The National – Spark Arena: February 24, 2024 (Concert Review)

The National returned to Auckland after a six year absence. The 13th Floor’s Oxford Lamoureaux and Chris Zwaagdyk find out if it was worth the wait.

Seeing The National last night was a pleasant surprise. I’d once again heard great things without too much of a background on them, running along to the gig at the recommendation of another wonderful human being and being very thankful I did.

The NationalThe National was formed in New York City in 1999 and has seemingly absorbed every past and present indie rock-misery artist since – but obviously in the best sort of way – as I found my internalised comparisons flicking between Leonard Cohen, Bob Dylan, The Pixies and, perhaps strangest, U2 throughout their endurance test of a two-hour set.

Opening with the soft vocal intro and piano of Once Upon a Poolside and the rolling drums of Eucalyptus, I had my first of the grand, epic U2 comparisons, with lead singer Matt Berninger warming his voice to the crowd as literal musical twins Aaron and Bryce Dessner (guitars) began warming their strings for the later sections of the show as well.

I wasn’t immediately taken aback by the performance, it felt like nice and polite indie rock, almost a little too clean and predictable, but the combined bass and drum combo of brothers Scott and Bryan Devendorf (respectively) was just irresistible enough to keep me eager for more. New Order T-Shirt followed with its restrained percussion and wonderfully macabre ash rain visuals displayed behind the band, before Don’t Swallow the Cap raised the tempo and the energy, and I started seeing the eccentric movements of 90s Jarvis Cocker in Berninger’s stage movements and performance.

The NationalBloodbuzz Ohio and The System Only Dreams in Total Darkness started the set’s transition toward the greater crescendo building numbers, as the majority of the songs began to melt long, distorted electric guitar solos and the complex wall of drums and bass for what felt like minutes at a time. Berninger’s voice is probably an acquired taste, but one I quickly fell in love with, his ability to dance between sombre, deeper vocals and laddish Oasis drawl is incredible, without even mentioning his incredible higher range and vocal endurance.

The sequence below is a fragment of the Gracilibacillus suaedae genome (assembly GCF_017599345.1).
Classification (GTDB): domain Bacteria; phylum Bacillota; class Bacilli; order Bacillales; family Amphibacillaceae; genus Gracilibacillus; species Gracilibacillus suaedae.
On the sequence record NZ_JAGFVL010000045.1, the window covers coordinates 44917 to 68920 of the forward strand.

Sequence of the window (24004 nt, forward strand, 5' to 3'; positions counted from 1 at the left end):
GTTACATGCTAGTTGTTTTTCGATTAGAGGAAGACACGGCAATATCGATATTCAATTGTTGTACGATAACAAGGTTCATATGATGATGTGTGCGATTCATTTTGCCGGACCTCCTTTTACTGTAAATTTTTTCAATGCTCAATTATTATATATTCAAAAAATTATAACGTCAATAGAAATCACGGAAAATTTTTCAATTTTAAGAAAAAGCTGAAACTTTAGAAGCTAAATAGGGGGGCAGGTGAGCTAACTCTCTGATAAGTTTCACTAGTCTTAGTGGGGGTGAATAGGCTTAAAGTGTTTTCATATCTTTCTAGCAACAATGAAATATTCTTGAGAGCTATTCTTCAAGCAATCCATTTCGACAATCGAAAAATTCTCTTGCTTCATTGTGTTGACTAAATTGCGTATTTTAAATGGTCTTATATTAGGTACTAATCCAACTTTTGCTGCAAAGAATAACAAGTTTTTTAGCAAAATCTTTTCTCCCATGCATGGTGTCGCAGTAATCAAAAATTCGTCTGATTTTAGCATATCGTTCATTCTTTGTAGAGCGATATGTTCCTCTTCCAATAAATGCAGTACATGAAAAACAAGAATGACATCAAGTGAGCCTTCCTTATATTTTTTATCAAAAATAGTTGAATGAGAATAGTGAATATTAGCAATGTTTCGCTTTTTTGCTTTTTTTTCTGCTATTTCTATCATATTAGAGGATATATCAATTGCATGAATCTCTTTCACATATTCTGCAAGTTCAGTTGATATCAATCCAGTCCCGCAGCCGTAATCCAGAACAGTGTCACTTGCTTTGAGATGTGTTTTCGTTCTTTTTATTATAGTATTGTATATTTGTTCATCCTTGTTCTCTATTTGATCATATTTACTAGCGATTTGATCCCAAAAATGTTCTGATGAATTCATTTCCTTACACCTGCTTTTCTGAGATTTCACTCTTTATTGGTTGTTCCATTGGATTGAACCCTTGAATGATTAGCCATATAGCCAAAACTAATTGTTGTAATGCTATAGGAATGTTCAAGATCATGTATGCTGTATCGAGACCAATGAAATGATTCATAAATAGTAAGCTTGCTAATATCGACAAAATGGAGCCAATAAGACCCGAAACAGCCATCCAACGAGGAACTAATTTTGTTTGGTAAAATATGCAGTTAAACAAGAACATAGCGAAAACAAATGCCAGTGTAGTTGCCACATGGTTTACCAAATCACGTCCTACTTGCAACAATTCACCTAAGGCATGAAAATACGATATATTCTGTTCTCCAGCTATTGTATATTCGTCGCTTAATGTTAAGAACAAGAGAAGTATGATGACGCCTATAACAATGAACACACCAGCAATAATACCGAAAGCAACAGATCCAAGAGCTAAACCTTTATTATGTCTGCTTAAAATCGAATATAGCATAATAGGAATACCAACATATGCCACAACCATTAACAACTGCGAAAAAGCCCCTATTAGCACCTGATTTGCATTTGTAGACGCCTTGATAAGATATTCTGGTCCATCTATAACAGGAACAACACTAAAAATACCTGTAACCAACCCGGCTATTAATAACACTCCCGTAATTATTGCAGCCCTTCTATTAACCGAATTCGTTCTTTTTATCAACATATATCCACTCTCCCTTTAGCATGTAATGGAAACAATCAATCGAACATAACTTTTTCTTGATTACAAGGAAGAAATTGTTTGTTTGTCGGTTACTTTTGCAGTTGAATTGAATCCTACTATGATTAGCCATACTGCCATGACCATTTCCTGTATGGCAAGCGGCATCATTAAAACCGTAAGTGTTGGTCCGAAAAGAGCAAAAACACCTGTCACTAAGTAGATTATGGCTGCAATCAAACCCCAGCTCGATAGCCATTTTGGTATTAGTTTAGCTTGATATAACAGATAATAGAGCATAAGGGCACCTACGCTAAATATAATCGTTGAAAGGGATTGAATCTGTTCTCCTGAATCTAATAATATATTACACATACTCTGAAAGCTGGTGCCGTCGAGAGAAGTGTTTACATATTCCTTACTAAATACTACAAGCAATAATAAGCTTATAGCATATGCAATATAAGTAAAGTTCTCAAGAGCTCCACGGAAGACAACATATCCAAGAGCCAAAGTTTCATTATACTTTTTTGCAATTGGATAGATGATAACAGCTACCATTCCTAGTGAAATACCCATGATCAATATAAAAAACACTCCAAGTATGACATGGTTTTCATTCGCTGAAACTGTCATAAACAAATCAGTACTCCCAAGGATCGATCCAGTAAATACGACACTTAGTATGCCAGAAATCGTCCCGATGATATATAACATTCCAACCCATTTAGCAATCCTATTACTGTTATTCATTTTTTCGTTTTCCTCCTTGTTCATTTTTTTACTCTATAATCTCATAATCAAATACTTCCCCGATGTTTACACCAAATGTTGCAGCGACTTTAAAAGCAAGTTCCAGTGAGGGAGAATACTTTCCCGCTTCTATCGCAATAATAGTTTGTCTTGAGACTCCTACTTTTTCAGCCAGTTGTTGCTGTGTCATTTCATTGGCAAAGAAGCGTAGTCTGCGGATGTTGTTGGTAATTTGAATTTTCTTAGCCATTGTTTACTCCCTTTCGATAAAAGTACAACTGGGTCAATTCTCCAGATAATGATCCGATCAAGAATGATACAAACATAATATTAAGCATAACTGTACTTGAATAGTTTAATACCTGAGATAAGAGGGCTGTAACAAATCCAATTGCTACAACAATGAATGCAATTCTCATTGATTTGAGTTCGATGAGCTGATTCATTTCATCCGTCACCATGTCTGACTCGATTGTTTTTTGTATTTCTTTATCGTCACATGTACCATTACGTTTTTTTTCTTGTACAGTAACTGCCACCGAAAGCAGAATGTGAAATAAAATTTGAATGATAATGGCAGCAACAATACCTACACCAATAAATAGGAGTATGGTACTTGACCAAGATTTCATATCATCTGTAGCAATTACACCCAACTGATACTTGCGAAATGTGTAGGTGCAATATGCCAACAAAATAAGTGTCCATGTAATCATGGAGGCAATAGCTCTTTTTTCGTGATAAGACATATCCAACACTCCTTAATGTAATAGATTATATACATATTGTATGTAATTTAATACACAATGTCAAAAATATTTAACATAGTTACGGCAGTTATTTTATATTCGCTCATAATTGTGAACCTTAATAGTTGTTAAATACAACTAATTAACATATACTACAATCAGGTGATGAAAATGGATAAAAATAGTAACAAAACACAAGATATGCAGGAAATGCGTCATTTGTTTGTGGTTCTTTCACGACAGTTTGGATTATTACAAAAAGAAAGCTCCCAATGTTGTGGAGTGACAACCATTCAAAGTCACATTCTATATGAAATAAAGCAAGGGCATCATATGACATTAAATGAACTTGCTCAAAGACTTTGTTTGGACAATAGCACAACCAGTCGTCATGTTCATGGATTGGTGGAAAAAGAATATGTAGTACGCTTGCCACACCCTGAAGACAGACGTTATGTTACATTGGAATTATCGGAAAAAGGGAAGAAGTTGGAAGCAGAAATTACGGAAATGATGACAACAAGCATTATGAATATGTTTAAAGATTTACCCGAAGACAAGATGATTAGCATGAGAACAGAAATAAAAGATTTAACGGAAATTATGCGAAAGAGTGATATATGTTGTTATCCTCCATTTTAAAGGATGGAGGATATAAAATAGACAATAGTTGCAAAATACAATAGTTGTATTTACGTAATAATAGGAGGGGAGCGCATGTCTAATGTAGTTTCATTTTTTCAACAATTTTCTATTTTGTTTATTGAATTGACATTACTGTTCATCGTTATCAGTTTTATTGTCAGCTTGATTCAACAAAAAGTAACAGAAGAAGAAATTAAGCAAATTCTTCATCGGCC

Around the middle of the set, following on from the collapsed-lung screaming potential of Alligator, the band performed Alien, drawing me further into their sound beneath the beautifully deep bass, dreamy drifting guitar riffs and its softer but persistent beat. The latter half of the set also saw Berninger walk from the stage and into the crowd, singing without missing a beat or dropping a note too heavily, guided by a lone security guard and magically lassoed by the world’s most dedicated stage technician.

These wilder, more playful moments complemented the later weight of Pink Rabbits, a beautiful Tom Waits-meets-Elton John authentic heartache of piano, before England, Graceless, and the exceptional stadium-shaker Space Invader closed out the initial set.

It’s almost a shame the gig didn’t begin with that energy – clearly there’s a natural rhythm to the flow of a set when you’ve been playing together for more than 20 years, but it felt a little safe at times, a bit too rehearsed. This isn’t to fault the gig overall, as it was easily one of the more politely attended concerts at Spark Arena I’ve been to in recent memory, but it wasn’t until the latter half of the show that the crowd’s energy began to match the rising noise from the stage.

The National

But I digress and, when you play 2-plus hours of music to a crowd and leave everyone in a pleasantly buoyant mood, there’s very little to fault in a band that can deliver such a unique combination of sounds that feel so recognisable. Closing out with an encore that included the Weird Goodbyes, Mr. November, and Vanderlyle Crybaby Geeks, it did quite possibly the best thing an indie rock gig can do; added another band to my infinite playlists, and inspired me to revisit some of the classic artists I love in that genre, carrying the tangible excitement of the experience long after the hum of bass and electric guitars has faded.

Oxford Lamoureaux

Click on any image to view a photo gallery by Chris Zwaagdyk:

The National:



The National Setlist

Once Upon a Poolside


Tropic Morning News

New Order T-Shirt

Don’t Swallow the Cap

Bloodbuzz Ohio

The System Only Dreams in Total Darkness

I Need My Girl

Slow Show

Apartment Story

Conversation 16



Laugh Track

Smoke Detector

Day I Die

Pink Rabbits



Fake Empire

Space Invader


Weird Goodbyes

Mr. November

Terrible Love

About Today

Vanderlyle Crybaby Geeks